Saturday, January 12, 2008

The anatomy of a tomato

Photo courtesy of Ulterior Epicure

Something is definitely up at RestoX. There was a still silence in the air all day. No hip-hop music playing, no bubbly ChefX cracking jokes, no chitchat. When I asked Adam how his week was, he gave me a stammering "o.k..., I mean...well... eh...can't talk about it..." Perhaps ChefX has decided they were all having too much fun in the kitchen?

Still, I couldn't be happier. At the end of the day as I was leaving RestoX, I asked ChefX if I could come in on Martin Luther King Day since I have a day off from the office job. He suggested I come in during service time so I could gain some perspective on all the prep work I've been doing. I'll be allowed to observe and help out with the food a little, too. It's just not possible to put into words how excited I am. I literally skipped home.

Breakfast of champions
2 mugs of latte. 3 egg ommlet with caramelized onions. Fennel salad with clementines and parmesan. Multivitamin.

TASK: Roll out pre-prepared squid ink pasta dough. Knead to setting 5, then cut thin on the spaghetti setting.
NOTES: This is a new pasta they're doing - squid ink pasta. When you pass the dough through the machine, its dramatic darkness is absolutely beautiful. Working with Adam today, I had the pleasure of learning something new. He kneads the dough a bit differently, folding the dough into thirds, not half like ChefX. This allows for more kneading action through each pass. Then on each higher setting he fold it into thirds again rather than just passing the dough through (more kneading action). When finished, the pasta should have a certain elasticity with a nice sheen. Mine was a bit flabby and limp. It was a great lesson - I learned something new!

TASK: Make a new batch of pasta dough.
NOTES: As you know, I've done this a few times already, but this time I learned to make the dough by feel, not just by throwing the ingredients together in the mixer. Once the ingredients are mixed, squeeze the dough around in the bowl - if they seem to "want to come together," as Adam said, turn it out onto the work surface and knead it out into a ball. But if it sill seems dry, add some lukewarm water to it, bit-by-bit till it has that "wants to come together" texture.

TASK: Mince 1.5 qt of shallots.
NOTES: Nothing new here, but it was nice to get the practice!

TASK: Peel heap of ginger.
NOTES: Ginger is probably the least enjoyable thing to peel because of its irregular shape. I cut off the knobbly pieces to create a regular shape, then peeled as fast as I could until I suddenly realized I was bleeding. I had peeled my finger. I had already cut my thumb the night before, so with this new injury on my middle finger, it really looks like I tried to put my hand in a blender. For your pleasure, I've included a photo of the lovely job (sorry, I'm developing a strange fascination with kitchen wounds).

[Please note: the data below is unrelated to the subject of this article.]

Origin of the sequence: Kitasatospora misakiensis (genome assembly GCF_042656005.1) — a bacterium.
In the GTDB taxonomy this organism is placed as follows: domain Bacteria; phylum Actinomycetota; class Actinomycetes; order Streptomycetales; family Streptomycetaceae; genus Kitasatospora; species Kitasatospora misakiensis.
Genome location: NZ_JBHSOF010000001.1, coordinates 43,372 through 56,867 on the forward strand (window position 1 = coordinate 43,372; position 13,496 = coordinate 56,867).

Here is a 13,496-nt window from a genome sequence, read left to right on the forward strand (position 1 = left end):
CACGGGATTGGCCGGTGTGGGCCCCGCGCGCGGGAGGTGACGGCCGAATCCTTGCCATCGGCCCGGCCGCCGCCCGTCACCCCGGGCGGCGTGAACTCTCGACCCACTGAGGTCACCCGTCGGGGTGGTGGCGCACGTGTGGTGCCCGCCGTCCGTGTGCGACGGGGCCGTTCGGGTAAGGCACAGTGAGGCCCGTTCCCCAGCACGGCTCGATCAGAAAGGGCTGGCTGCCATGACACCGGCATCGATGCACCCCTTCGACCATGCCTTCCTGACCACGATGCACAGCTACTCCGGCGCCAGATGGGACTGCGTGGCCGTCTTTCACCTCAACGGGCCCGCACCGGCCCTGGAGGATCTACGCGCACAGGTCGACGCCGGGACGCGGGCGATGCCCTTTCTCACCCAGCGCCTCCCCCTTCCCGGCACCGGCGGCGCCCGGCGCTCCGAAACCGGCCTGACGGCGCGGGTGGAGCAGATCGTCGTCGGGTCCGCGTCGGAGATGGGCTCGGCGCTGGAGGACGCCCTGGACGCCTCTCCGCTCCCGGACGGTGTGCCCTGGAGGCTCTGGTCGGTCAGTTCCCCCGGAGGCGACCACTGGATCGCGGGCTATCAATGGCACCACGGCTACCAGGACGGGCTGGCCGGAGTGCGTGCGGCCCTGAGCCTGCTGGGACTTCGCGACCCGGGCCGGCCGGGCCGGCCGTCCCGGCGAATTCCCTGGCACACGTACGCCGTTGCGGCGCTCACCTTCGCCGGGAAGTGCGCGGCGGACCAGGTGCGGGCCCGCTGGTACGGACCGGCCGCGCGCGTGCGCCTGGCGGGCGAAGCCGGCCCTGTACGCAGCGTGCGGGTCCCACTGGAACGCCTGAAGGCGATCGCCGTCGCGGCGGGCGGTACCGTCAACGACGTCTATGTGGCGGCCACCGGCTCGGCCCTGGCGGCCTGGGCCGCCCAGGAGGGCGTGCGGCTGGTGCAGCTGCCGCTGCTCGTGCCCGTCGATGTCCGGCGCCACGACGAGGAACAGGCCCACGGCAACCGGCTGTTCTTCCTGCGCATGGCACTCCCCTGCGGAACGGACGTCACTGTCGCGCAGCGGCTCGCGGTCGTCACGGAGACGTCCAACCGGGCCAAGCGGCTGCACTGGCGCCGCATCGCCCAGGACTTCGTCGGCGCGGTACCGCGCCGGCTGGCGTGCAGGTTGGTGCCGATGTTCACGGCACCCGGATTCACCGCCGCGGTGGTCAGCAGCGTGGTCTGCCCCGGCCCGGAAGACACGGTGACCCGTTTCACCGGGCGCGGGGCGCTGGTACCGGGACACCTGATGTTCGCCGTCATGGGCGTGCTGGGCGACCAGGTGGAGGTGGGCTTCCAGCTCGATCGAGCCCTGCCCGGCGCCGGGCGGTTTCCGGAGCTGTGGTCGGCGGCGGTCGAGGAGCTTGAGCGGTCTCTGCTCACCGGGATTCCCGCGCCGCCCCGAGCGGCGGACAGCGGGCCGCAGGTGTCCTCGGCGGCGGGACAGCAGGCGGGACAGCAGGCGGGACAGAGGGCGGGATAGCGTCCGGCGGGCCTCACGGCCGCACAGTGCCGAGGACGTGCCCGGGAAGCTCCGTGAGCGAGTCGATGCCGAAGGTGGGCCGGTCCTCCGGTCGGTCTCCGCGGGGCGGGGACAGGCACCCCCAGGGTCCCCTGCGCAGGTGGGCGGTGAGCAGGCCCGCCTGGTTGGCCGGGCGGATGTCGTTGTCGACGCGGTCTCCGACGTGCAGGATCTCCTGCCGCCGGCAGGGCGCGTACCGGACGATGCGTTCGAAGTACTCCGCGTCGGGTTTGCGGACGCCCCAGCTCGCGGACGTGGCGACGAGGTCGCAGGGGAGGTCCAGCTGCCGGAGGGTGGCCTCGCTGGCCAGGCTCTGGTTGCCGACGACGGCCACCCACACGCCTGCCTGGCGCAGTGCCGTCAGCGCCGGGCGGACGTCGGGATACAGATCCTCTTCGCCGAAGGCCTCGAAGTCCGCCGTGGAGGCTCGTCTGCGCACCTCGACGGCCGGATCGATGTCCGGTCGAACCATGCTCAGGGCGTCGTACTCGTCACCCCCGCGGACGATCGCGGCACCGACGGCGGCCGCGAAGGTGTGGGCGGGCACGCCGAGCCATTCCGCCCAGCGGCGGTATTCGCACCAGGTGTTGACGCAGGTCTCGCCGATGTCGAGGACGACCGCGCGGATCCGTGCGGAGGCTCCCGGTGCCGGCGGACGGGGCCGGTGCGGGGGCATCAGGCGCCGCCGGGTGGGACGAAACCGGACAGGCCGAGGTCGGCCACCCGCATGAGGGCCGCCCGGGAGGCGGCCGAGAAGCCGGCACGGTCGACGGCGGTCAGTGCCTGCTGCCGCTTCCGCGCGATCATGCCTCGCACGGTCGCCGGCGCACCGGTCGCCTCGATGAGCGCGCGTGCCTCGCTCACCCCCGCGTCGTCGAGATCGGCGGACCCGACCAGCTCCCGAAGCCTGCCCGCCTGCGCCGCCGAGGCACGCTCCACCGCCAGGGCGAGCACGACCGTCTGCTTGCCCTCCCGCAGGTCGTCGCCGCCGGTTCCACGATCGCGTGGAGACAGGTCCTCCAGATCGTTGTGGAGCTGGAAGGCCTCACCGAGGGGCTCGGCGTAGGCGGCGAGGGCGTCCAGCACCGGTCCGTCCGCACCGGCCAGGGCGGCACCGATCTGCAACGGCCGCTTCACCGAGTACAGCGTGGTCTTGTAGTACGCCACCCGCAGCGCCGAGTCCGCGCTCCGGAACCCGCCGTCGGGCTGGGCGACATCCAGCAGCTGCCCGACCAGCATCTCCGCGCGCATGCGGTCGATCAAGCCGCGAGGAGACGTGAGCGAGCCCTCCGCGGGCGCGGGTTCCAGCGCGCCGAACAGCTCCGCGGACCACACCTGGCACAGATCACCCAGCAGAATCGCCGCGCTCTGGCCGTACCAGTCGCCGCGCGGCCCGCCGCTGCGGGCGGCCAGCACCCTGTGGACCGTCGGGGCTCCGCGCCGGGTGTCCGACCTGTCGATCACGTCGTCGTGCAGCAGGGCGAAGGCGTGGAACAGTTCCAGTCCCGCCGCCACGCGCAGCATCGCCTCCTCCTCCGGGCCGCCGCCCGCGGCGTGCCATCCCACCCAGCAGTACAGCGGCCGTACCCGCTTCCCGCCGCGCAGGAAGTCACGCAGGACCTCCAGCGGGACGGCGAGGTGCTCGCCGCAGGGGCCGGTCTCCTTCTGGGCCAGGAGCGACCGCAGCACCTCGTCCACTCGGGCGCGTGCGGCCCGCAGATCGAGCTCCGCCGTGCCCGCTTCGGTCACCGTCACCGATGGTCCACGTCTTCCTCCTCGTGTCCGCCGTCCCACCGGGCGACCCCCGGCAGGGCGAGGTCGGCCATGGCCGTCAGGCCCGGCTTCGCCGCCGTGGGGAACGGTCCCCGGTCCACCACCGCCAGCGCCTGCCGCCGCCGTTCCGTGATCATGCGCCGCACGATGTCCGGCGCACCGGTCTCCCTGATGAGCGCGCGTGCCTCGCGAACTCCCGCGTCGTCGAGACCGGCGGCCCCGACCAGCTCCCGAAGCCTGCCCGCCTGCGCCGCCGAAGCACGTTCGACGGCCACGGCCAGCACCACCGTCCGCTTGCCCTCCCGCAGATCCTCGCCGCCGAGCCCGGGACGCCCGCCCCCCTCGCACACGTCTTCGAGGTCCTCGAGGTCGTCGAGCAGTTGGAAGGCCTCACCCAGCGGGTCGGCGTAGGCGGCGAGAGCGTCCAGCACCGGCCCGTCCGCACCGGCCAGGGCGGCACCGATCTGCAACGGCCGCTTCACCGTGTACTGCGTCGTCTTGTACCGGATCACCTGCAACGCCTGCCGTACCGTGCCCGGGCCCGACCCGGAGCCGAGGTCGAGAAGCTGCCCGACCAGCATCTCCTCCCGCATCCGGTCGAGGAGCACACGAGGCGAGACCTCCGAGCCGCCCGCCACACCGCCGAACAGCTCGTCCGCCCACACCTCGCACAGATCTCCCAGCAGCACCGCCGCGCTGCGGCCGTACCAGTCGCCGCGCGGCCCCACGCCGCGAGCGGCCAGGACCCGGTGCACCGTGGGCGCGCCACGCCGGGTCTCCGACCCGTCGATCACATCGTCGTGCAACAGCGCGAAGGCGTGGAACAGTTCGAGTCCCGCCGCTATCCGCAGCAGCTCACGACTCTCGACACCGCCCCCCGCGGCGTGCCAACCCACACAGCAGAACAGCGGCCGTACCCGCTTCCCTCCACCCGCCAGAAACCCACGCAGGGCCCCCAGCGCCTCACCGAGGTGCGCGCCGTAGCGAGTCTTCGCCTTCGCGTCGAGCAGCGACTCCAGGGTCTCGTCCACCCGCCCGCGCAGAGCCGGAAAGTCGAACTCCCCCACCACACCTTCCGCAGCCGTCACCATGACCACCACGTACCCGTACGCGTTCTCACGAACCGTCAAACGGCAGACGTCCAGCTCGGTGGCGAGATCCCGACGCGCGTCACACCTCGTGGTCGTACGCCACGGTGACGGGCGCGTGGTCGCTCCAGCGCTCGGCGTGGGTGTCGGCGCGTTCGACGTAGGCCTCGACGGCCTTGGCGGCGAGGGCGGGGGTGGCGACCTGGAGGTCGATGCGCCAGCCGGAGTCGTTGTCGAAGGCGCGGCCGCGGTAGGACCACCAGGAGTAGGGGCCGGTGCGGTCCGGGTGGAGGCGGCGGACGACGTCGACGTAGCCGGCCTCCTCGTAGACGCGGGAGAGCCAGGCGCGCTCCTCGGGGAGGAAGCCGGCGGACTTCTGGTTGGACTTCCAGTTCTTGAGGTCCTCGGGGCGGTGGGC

TASK: Peel carrots.
NOTES: Bo-ring. But it was fun to watch Adam thin-slice these on the mandoline, stack them, and create tiny matchsticks out of them. He did the same with the ginger. They were so thin and delicate, and he moved through them so swiftly. I was very impressed.

TASK: Make cross-shaped cuts at the narrow tip of about 40 plum tomatoes. Create ice bath. Blanch tomatoes in small batches in boiling water for about 1 minute until the peel just starts to lift up on the cuts. Quickly drop into ice bath. Peel off skin, cut into quarters, and remove seeds.
NOTES: When cutting the cuts in the tomato, I must have been moving at snail's pace. ChefX came by and said I needed to move faster before the tomatoes fell asleep, thinking I didn't care about them. He's funny guy, that ChefX.

At first I was really dreading having to seed so many tomatoes because in the past it's always been a very messy process. I first tried using a paring knife to remove the center rib, and then my fingers to remove the seed. This took forever, mainly due to the sliminess of the seeds that like to cling to your skin like there's no tomorrow. So I picked up the Chef's knife instead, and after a dozen or so I began to understand the anatomy of the tomato.

Beginning at the narrow end, slide the knife across to the stem end and cut off the dry bit along with the rib in one motion. The seeds lie in pools on either side of the rib. Instead of seeding from tip-to-tip, flush the knife with the rib, then drag the knife's edge from the rib to the cutting board. The pool of messy seeds will slide right off as a single unit in one fell swoop. Nice and neat. Rotate quarter and repeat. It felt like I was efficiently conducting micro-surgery. These tomatoes were to be dry baked, so Adam asked me to place the pieces cut-side-up on a pan lined with silpat. I just placed the pieces randomly on the pan. I was free-forming it. When ChefX came by, he said, "Woa, hey...his ain't no rock concert," meaning they had to be lined up in rows. I'm learning in the restaurant business, everything tends to be lined up in neat little rows like soldiers.

I've developed a routine of stopping in at Damascus Bakery on Atlantic Avenue on my walk home after work at RestoX. It's too hard to resist. I pick up a perfect little snack that I munch on as I reflect on the day and the quietness of the Brooklyn streets. Last week I picked up a delicious spinach potato pie. Today I loaded up on sweets for my family upstate, and the owner gave me a falafel and some gooey sweet thing to try. With the free samples and an invitation to the RestoX kitchen at service, I have to say it was a very contented walk home.